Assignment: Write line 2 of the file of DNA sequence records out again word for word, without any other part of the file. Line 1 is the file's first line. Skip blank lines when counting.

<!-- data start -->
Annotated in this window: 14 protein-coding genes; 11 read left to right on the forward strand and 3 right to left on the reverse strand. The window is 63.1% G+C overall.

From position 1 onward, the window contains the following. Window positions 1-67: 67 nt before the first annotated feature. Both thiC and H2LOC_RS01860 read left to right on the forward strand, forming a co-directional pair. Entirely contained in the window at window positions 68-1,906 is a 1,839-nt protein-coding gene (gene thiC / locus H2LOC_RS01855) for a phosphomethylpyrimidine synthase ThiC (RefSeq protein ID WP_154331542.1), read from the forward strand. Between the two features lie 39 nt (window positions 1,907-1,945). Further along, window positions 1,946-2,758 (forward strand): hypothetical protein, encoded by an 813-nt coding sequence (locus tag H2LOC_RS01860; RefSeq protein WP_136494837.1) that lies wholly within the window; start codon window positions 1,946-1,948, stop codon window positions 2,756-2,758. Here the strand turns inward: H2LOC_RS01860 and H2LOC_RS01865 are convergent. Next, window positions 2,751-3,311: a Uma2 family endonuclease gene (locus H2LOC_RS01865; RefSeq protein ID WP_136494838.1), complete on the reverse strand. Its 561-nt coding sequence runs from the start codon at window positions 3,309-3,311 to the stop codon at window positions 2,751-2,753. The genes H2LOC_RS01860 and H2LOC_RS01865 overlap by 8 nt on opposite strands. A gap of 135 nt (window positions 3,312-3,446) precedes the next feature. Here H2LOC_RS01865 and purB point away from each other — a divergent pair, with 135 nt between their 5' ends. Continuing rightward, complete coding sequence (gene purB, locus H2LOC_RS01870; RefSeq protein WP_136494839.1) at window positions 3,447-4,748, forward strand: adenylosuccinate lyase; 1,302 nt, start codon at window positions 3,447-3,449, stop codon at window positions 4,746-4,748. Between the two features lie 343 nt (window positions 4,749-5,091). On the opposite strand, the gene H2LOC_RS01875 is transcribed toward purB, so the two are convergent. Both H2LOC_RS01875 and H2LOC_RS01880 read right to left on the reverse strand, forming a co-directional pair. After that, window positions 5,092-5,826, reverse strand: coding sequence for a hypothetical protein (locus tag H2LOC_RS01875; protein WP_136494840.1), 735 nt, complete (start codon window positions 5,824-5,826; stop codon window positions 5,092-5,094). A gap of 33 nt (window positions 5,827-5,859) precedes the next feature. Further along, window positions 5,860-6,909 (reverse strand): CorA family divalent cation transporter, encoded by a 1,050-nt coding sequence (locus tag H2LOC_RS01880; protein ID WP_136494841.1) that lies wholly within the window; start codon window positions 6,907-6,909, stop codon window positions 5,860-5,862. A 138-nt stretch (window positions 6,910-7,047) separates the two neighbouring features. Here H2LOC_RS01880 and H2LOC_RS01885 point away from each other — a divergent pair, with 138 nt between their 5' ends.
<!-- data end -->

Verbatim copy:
From position 1 onward, the window contains the following. Window positions 1-67: 67 nt before the first annotated feature. Both thiC and H2LOC_RS01860 read left to right on the forward strand, forming a co-directional pair. Entirely contained in the window at window positions 68-1,906 is a 1,839-nt protein-coding gene (gene thiC / locus H2LOC_RS01855) for a phosphomethylpyrimidine synthase ThiC (RefSeq protein ID WP_154331542.1), read from the forward strand. Between the two features lie 39 nt (window positions 1,907-1,945). Further along, window positions 1,946-2,758 (forward strand): hypothetical protein, encoded by an 813-nt coding sequence (locus tag H2LOC_RS01860; RefSeq protein WP_136494837.1) that lies wholly within the window; start codon window positions 1,946-1,948, stop codon window positions 2,756-2,758. Here the strand turns inward: H2LOC_RS01860 and H2LOC_RS01865 are convergent. Next, window positions 2,751-3,311: a Uma2 family endonuclease gene (locus H2LOC_RS01865; RefSeq protein ID WP_136494838.1), complete on the reverse strand. Its 561-nt coding sequence runs from the start codon at window positions 3,309-3,311 to the stop codon at window positions 2,751-2,753. The genes H2LOC_RS01860 and H2LOC_RS01865 overlap by 8 nt on opposite strands. A gap of 135 nt (window positions 3,312-3,446) precedes the next feature. Here H2LOC_RS01865 and purB point away from each other — a divergent pair, with 135 nt between their 5' ends. Continuing rightward, complete coding sequence (gene purB, locus H2LOC_RS01870; RefSeq protein WP_136494839.1) at window positions 3,447-4,748, forward strand: adenylosuccinate lyase; 1,302 nt, start codon at window positions 3,447-3,449, stop codon at window positions 4,746-4,748. Between the two features lie 343 nt (window positions 4,749-5,091). On the opposite strand, the gene H2LOC_RS01875 is transcribed toward purB, so the two are convergent. Both H2LOC_RS01875 and H2LOC_RS01880 read right to left on the reverse strand, forming a co-directional pair. After that, window positions 5,092-5,826, reverse strand: coding sequence for a hypothetical protein (locus tag H2LOC_RS01875; protein WP_136494840.1), 735 nt, complete (start codon window positions 5,824-5,826; stop codon window positions 5,092-5,094). A gap of 33 nt (window positions 5,827-5,859) precedes the next feature. Further along, window positions 5,860-6,909 (reverse strand): CorA family divalent cation transporter, encoded by a 1,050-nt coding sequence (locus tag H2LOC_RS01880; protein ID WP_136494841.1) that lies wholly within the window; start codon window positions 6,907-6,909, stop codon window positions 5,860-5,862. A 138-nt stretch (window positions 6,910-7,047) separates the two neighbouring features. Here H2LOC_RS01880 and H2LOC_RS01885 point away from each other — a divergent pair, with 138 nt between their 5' ends.